Lorne Blumhagen, Lacombe Police Services’ newest inspector, is happy to be in Lacombe.
Blumhagen said it was actually the community itself that was a big part of his reason for joining the police service.
He said he feels Lacombians value a sense of community and that Lacombe is “a gem” within Alberta.
“The community is part of what drew me here,” said Blumhagen. “I like the dynamics of the community, I like the size of the community.”
Blumhagen said he was interested in the inspector position because he felt intrigued by the opportunity to work more in the administrative side of policing and thought it provided “An interesting challenge.”
However, it also allowed Blumhagen to continue doing the hands-on type of police work he enjoys.
Blumhagen is filling the position left vacant by Chief Steve Murray when he was promoted last year after the retiring of former police chief Gary Leslie.
So far, Blumhagen has found working with the LPS to be really rewarding.
“The people here (at LPS) are very talented and made me feel welcome coming in,” said Blumhagen.
He added that, from what he has seen of the LPS dynamics so far, it is an organization whose members work well together.
“They’re a fairly tight family themselves.”
Blumhagen said he is most looking forward to the challenge of adapting the police service to meet the changing needs of the community of Lacombe and building partnerships with other agencies.
“The community has been growing; some of the dynamics of the community have changed over the last few years.”
Before coming to Lacombe, Blumhagen enjoyed a 22-year career with the Camrose Police Service.
Before that, he was an auxiliary RCMP officer for seven years.
Blumhagen said that he decided to pursue a career in policing because of its diversity. Once he got involved with policing he found the opportunities within policing to get involved with the community and work with community also very rewarding.
Today, his favourite parts of the job are the personal challenges including everything from learning new investigative techniques to adjusting to the changing dynamics of policing to how to meet the challenges of the job.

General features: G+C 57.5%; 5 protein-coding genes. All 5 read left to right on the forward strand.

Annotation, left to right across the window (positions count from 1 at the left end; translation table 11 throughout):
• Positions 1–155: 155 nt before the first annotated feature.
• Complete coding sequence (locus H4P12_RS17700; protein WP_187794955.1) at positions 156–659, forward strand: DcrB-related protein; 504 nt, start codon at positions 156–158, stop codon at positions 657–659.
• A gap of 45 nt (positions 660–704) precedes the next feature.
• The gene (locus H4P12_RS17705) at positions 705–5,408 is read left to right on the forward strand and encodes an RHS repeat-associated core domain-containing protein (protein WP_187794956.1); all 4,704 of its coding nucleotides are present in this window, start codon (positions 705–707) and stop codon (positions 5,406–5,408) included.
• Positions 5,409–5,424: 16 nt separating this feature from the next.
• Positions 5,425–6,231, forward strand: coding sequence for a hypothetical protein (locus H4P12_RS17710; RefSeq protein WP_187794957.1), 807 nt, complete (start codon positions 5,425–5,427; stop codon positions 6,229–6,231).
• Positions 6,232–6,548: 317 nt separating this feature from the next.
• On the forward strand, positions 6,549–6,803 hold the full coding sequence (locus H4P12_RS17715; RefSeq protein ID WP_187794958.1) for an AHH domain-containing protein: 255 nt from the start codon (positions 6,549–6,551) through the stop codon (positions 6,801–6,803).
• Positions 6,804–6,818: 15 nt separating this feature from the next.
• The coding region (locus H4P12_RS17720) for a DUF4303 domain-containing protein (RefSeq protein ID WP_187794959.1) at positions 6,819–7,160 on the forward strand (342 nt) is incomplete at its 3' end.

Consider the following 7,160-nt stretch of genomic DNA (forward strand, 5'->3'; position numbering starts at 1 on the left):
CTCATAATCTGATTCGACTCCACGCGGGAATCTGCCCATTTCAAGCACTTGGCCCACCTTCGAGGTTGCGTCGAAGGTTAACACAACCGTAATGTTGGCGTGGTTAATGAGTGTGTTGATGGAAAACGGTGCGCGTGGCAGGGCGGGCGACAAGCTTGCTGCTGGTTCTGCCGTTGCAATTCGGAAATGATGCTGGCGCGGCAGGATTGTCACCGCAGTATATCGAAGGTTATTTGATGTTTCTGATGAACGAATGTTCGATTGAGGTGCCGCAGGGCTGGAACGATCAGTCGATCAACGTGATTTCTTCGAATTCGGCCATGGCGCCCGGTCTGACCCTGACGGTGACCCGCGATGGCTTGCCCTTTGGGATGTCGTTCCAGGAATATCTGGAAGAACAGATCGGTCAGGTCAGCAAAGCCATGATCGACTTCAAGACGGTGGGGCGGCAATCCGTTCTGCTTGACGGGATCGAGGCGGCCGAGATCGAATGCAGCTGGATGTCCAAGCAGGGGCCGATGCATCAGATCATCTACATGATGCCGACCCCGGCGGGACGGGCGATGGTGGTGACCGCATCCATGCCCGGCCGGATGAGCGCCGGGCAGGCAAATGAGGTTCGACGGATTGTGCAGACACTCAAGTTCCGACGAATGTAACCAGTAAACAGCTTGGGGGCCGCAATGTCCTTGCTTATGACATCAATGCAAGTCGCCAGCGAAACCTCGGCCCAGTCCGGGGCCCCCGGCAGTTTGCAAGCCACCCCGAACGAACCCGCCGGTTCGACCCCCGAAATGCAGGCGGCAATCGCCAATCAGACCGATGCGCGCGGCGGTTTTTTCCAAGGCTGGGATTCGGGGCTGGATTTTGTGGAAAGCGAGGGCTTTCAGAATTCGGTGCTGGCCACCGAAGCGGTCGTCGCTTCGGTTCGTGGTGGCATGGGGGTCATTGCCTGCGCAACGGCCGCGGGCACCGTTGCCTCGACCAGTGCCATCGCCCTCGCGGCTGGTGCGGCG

“It doesn’t get boring,” said Blumhagen. “If you don’t like mundane or routine, this is definitely a good career.”
In over two decades of being a police officer, Blumhagen has seen a lot of the dynamics of the job change.
For example, there were no computers when he first became a cop and there was no such thing as Internet crime.
Other aspects of the job like officer training, officer safety and techniques have changed a lot as well.
He said the biggest difference in the job from when he first became a police officer to now is how much in-depth work is needed to complete a file.
Everything from the amount of paperwork to the equipment used has changed.
“Some of the work is definitely more specialized.”
Use of computers, technology and things like social media have also changed the dynamics of policing quite a bit.
Blumhagen added that even the evolving dynamics of a community can change things like traffic flows and how police services enforce things like speed limits.
“It all ties back to the police somehow.”
For Blumhagen, the hardest part of being a police officer is also the most rewarding.
He said that dealing with victims in unpleasant situations, such as death or violent crimes, can be difficult for anyone.
However, being able to get through those things and be there for someone in need is also one of the most impactful and gratifying experiences the job has to offer.
“That’s definitely it, turning those negatives into positives.”